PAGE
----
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Silent Witness has now become a relatively long running BBC crime series. The show stars Amanda Burton as Dr Sam Ryan, a criminal pathologist who usually plays the key role in solving a featured crime – in most episodes a murder.
The storylines involved in most episodes tend to be nothing more unusual than any other crime series. As the stories develop, there are the usual token twists and convolutions that you would expect from any classic “whodunnit”. Of course, where the series differs is that much of the investigative work is actually completed by Dr Ryan.
So is the series worth taking time to watch? Yes and No.
The element that sets these stories apart from most other police series is the science. Dr Ryan is normally requested to carry out the autopsy of a victim killed in mysterious circumstances. The autopsy scenes are generally carried out in some detail – more so in some episodes than others - and Dr Ryan very quickly notices details about the body or the condition of the body that may provide some clues as to the identity of the killer. The series is keen to identify the links between science and old-fashioned police investigations, and Dr Ryan very often continues to provide information for the police as she investigates unusual findings more closely. The series is never gratuitous – in fact the autopsy scenes are generally very understated – but the cameras examine important details closely, in order that the viewer becomes closely involved in what is going on. Strangely enough, it is normally some very small, largely unscientific clue that each “Silent Witness” provides – the way a victim’s hair has been tied or the way in which the victim’s clothes have been arranged.
Silent Witness is not an exciting programme. From the start, the quiet, haunting theme music sets the scene for what is usually a subtle, slow-moving, but nonetheless very tense programme. Very often, the director shifts from one scene backwards and forwards to another, to show how the police investigation is being carried out, compared to the thoughtful studies being employed by Dr Ryan. Throughout the programme, the soundtrack is suitably dark and morose and the subject matter is always treated sincerely.
The plot tends to be written carefully, in order that there are plenty of opportunities for Dr Ryan to become involved. A single murder would very often lead to only very limited involvement from a pathologist, so many of the stories involve multiple murders – plenty of bodies = plenty of autopsies. The programme is well researched, and uses scientific information accurately and feasibly. Dr Ryan has a clear fascination with the criminal mind, and will very often work hard to find a link between the forensic evidence that she provides, and any other evidence that the police may have found. For me, this is where the programme very often goes wrong.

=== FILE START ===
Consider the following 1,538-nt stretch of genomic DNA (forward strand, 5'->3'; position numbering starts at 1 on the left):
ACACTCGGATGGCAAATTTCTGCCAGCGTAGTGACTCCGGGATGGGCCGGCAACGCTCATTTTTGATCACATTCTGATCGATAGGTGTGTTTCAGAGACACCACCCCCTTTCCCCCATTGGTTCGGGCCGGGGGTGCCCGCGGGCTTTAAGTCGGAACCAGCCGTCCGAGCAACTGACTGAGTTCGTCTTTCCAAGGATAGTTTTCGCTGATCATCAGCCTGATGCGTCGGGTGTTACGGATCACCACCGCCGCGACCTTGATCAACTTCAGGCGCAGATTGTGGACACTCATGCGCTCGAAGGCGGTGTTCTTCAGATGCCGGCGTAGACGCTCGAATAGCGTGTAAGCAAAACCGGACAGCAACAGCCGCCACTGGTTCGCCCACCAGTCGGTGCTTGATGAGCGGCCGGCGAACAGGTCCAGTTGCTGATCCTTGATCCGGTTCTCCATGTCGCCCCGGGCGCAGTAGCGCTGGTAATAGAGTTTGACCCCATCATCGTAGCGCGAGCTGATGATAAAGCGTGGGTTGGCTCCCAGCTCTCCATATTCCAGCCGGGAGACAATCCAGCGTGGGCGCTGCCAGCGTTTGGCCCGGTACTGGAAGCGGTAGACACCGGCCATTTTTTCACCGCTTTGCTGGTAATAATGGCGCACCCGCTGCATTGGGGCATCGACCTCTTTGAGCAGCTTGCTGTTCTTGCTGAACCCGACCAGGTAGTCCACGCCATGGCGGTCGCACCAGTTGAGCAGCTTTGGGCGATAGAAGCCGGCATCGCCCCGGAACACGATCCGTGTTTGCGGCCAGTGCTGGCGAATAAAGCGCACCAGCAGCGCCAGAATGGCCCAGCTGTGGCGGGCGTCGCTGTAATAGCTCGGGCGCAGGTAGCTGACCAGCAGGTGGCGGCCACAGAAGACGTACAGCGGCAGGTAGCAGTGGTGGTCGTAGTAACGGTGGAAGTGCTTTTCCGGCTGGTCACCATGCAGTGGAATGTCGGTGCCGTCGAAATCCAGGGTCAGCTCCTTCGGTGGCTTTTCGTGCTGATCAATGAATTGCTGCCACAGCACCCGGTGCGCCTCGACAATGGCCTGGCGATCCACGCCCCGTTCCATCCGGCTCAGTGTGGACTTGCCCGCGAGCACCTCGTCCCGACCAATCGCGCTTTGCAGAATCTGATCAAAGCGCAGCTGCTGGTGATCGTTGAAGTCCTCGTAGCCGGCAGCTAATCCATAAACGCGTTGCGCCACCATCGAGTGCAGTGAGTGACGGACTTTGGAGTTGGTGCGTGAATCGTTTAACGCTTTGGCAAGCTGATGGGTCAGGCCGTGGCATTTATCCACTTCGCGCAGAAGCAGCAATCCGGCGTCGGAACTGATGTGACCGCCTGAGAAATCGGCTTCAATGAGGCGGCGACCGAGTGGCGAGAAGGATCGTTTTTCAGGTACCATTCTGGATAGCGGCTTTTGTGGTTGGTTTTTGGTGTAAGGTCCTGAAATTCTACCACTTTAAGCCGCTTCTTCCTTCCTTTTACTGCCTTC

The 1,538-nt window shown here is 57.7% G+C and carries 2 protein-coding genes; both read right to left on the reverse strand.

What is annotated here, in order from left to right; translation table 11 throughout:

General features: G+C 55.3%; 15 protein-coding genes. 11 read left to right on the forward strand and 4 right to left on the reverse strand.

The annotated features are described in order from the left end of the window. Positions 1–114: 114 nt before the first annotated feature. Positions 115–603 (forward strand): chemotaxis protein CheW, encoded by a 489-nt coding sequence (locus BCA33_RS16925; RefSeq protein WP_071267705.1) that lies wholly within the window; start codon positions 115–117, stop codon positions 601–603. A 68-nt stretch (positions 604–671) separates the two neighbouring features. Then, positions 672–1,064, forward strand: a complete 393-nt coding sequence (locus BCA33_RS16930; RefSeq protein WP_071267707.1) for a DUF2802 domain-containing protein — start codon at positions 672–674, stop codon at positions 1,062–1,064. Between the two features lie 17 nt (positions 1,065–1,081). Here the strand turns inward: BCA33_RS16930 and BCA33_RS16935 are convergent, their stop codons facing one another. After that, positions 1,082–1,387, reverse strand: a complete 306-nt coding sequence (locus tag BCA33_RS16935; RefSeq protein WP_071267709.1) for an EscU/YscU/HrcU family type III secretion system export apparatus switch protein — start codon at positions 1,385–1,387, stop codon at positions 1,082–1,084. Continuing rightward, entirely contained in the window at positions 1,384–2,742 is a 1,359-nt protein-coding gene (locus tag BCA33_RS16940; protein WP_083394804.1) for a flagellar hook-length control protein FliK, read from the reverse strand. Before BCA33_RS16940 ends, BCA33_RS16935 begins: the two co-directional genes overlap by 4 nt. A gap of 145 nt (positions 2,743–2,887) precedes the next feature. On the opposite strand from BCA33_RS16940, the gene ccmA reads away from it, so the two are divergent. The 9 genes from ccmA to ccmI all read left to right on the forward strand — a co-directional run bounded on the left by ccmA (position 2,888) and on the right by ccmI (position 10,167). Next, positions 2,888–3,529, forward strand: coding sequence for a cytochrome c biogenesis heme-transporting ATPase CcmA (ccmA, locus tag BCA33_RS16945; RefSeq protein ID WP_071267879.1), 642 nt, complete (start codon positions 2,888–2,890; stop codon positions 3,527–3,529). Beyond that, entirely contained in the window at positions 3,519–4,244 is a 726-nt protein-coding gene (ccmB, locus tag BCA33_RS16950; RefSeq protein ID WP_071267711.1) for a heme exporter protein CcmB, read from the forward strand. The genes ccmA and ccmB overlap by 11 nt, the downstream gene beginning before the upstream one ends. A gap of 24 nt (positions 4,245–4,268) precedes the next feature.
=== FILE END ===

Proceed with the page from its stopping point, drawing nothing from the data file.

Dr Ryan’s involvement with each case is unrealistically extensive. The programme makers seem intent on making the observation that it is not the police who solve a crime, but the pathologists. This is unendingly reinforced by the extent to which Dr Ryan becomes involved. Amateur criminal profiler, police detective, victim counsellor, scene of crime officer – the list of Ryan’s skills is almost limitless and any police officers involved are often portrayed as insensitive and ignorant – only able to get a result through the constant intervention of Dr Ryan.
This isn’t really helped by the fact that Ryan’s character is essentially quite difficult to like. Seemingly emotionless, Dr Ryan cuts through each situation with an icy glare, matched only by the frigid tone in her voice. I can’t help but compare Ryan’s cold empathy with the mischievous Scottisg pathologist in Taggart who exhibits more energy in ten minutes than Ryan provides in a whole hour. Ryan seems to have limitless friends and contacts – and yet displays few qualities that any friends might value. The show has tended to stray away from Ryan’s personal life – any relationships that have been shown are more often than not unsuccessful – and it is left to Ryan’s supporting cast to provide any warmth or emotion. It comes as no surprise that Dr Ryan is always right – and she has a limitless capacity to be smug and self-righteous.
Nonetheless, most of the stories that I have seen have tended to be quite interesting to watch, and certainly compare favourably to many of the other crime series on television. Perhaps the biggest weakness of Silent Witness is that there is a tendency to compare Dr Ryan to Helen Mirren’s Superintendent Jane Tennison in Prime Suspect. This is probably unfair – Mirren’s assertive, passionate police officer was never likely to behave in the same way as Dr Ryan’s pathologist. Indeed, it would probably be quite fair to expect a certain amount of self distance from somebody who spends more time with the dead than the living.
Recommended for those who like this genre of drama, but not ground-breaking material.